16. Du Bois, W. E. B. (2014). The souls of black folk. New York: Simon & Schuster.Google Scholar
  17. Du Gay, P., Hall, S., Janes, L., & Mackay, H. (1997). Doing cultural studies: The story of the Sony Walkman. London: Sage.Google Scholar
  18. Due, C. (2008). Who are strangers’?: ‘Absorbing’ Sudanese refugees into a white Australia. Australian Critical Race and Whiteness Studies Association Journal, 4(1), 1–13.Google Scholar
  19. Elliott, A. (2011). Concepts of the self. Cambridge: Polity.Google Scholar
  20. Fanon, F. (1967). Black skin, white masks. London: Grove Press Inc.Google Scholar
  21. Fanon, F. (2011). The lived experience of the black man. In I. Szeman & T. Kaposy (Eds.), Cultural theory: An anthology (pp. 422–431). Chichester: Wiley.Google Scholar
  22. Feng, L. (2016, March 13). Festival celebrates African cultures in Sydney. Sydney Special Boardcasting Cooperation. Retrieved from http://www.sbs.com.au/news/article/2016/03/13/festival-celebrates-african-cultures-sydney.
  23. Firouzkouhi, M., & Zargham-Boroujeni, A. (2015). Data analysis in oral history: A new approach in historical research. Iranian Journal of Nursing and Midwifery Research, 20(2), 161–164.Google Scholar
  24. Fowler, R. (2007). Language in the news: Discourse and ideology in the press. London & New York: Routledge.Google Scholar
  25. Fredericks, B. (2010). Reempowering ourselves: Australian aboriginal women. Signs, 35(3), 546–550.CrossRefGoogle Scholar
  26. Gale, P. (2004). The refugee crisis and fear: Populist politics and media discourse. Journal of Sociology, 40(4), 321–340.CrossRefGoogle Scholar
  27. Gatt, K. (2011). Sudanese refugees in Victoria: An analysis of their treatment by the Australian government. International Journal of Comparative and Applied Criminal Justice, 35(3), 207–219.CrossRefGoogle Scholar
  28. Gilroy, P. (1990). The end of anti-racism. Journal of Ethnic and Migration Studies, 17(1), 71–83.CrossRefGoogle Scholar
  29. Gilroy, P. (1992). Race, culture and difference. In J. Donald & A. Rattansi (Eds.), Race, culture and difference (pp. 49–62). London: Sage.Google Scholar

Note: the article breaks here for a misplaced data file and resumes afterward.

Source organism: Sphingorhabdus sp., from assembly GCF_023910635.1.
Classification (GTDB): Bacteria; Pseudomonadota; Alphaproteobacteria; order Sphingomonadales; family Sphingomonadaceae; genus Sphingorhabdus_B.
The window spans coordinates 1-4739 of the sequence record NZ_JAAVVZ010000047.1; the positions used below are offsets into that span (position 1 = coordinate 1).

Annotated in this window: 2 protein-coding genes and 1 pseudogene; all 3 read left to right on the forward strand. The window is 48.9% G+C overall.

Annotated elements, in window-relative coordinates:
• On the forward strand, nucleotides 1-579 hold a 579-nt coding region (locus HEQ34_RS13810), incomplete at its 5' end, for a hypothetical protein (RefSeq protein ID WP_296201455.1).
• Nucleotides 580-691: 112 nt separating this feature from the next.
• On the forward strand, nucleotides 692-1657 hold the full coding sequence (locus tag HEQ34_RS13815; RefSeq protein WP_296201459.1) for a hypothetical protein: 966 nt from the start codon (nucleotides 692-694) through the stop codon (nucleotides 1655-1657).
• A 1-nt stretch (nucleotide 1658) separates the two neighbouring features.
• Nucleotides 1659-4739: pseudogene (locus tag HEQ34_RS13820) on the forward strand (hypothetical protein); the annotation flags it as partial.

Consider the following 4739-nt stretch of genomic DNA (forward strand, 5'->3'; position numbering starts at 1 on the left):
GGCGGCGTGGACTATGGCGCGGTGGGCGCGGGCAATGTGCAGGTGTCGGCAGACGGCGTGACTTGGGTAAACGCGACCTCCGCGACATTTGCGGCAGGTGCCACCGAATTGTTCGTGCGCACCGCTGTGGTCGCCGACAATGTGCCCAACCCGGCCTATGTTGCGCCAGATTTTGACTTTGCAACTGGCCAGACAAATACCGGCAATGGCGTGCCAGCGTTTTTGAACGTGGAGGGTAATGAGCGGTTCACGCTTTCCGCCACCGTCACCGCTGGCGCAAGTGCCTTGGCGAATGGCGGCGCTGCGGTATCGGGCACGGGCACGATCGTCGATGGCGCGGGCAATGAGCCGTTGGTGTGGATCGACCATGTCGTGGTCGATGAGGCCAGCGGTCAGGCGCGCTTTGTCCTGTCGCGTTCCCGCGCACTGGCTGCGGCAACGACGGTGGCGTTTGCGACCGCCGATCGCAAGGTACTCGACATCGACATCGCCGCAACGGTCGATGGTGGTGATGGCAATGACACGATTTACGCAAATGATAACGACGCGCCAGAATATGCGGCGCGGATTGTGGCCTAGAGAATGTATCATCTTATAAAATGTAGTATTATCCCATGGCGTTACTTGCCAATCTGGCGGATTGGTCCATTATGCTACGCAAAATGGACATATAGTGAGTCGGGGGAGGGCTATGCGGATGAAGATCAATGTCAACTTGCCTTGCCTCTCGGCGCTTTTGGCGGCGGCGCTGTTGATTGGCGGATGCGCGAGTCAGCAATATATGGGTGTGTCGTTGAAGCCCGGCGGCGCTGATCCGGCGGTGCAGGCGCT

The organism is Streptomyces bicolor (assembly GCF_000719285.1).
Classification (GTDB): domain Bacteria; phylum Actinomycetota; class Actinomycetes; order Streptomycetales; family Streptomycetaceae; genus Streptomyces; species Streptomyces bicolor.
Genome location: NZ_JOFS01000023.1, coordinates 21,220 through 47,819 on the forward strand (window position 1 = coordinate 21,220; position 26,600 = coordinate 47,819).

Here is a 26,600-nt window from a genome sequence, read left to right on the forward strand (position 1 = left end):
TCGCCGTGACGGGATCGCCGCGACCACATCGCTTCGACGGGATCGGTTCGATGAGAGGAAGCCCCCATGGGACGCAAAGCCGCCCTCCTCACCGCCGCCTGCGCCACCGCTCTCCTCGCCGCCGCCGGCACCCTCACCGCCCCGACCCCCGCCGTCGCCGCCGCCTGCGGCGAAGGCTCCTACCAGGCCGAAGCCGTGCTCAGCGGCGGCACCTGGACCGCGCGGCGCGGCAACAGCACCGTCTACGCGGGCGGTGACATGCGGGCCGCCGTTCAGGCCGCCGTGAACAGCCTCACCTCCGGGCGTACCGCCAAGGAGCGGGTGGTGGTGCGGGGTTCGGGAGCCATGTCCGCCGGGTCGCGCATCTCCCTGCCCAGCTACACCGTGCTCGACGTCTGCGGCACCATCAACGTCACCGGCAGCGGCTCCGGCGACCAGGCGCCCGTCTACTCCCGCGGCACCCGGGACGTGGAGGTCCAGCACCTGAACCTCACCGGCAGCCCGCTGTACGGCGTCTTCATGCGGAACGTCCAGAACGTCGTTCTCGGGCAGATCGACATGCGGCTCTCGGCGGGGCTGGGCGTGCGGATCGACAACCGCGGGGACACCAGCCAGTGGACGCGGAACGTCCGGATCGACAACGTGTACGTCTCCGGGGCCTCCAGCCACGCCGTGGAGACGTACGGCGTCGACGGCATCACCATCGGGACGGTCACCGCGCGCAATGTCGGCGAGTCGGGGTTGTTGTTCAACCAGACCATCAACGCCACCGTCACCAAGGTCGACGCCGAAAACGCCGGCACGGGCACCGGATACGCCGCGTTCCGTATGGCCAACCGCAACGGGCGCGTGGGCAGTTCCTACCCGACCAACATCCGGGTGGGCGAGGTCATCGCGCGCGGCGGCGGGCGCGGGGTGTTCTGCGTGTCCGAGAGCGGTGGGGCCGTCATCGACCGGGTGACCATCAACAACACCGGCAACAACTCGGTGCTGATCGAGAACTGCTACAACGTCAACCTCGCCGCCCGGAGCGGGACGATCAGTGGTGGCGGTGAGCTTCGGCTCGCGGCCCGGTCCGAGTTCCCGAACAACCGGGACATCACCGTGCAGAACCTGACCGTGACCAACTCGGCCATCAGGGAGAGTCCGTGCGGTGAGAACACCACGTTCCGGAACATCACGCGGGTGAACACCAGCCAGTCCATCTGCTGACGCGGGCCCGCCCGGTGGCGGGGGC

30. Gilroy, P. (2007). The crisis of ‘Race’ and raciology. In S. During (Ed.), The cultural studies reader (pp. 264–282). London: Routledge.Google Scholar
  31. Gilroy, P. (2011). It ain’t where you’re from, it’s where you at. In I. Szeman & T. Kaposy (Eds.), Cultural theory: An anthology (pp. 492–503). Chichester: Wiley.Google Scholar
  32. Goffman, E. (1959). The presentation of self in everyday life. New York: Double Bay.Google Scholar
  33. Goffman, E. (1967). On face-work, interaction ritual: Essays on face-to-face behavior. New York: Pantheon.Google Scholar
  34. Goffman, E. (2012). The presentation of self in everyday life. In C. Calhoun (Ed.), Contemporary sociological theory. New Jersey: Wiley.Google Scholar
  35. Haile-Michael, D., & Issa, M. (2015). The more things change, the more they stay the same. Retrieved from http://www.policeaccountability.org.au/wp-content/uploads/2015/07/More-Things-Change_report_softcopy.pdf.
  36. Hall, S. (1987). Minimal selves. In L. Appignanesi (Ed.), Identity: The real me. London: ICA.Google Scholar
  37. Hall, S. (1990). Cultural identity and diaspora. In J. Rutherford (Ed.), Identity: Community, culture, difference (pp. 222–237). London: Lawrence and Wishart.Google Scholar
  38. Hall, S. (1992). The question of cultural identity. In S. Hall, D. Held, & T. McGrew (Eds.), Modernity and its futures (pp. 273–322). Cambridge: Polity Press.Google Scholar
  39. Hall, S. (1996). Introduction: Who needs identity. In S. Hall & P. Du Gay (Eds.), Questions of cultural identity (pp. 1–7). London: Sage.Google Scholar
  40. Hall, S. (1997). Representation: Cultural representations and signifying practices (Vol. 2). London: Sage.Google Scholar
  41. Hall, S. (2000). Old and new identities, old and new ethnicities. In L. Back & J. Solomos (Eds.), Theories of race and racism (pp. 144–153). London: Routledge.Google Scholar
  42. Hall, S., & National Committee for Commonwealth Immigrants. (1967). The Young Englanders. London: National Committee for Commonwealth Immigrants.Google Scholar
  43. Hall, S., Critcher, C., Jefferson, T., Clarke, J., & Roberts, B. (1978). Policing the crisis: Mugging, the state and law and order. London: The Macmillan Press Ltd.Google Scholar
  44. Hall, S., Critcher, C., Jefferson, T., Clarke, J., & Roberts, B. (2013). Policing the crisis: Mugging, the state and law and order. London: Palgrave Macmillan.CrossRefGoogle Scholar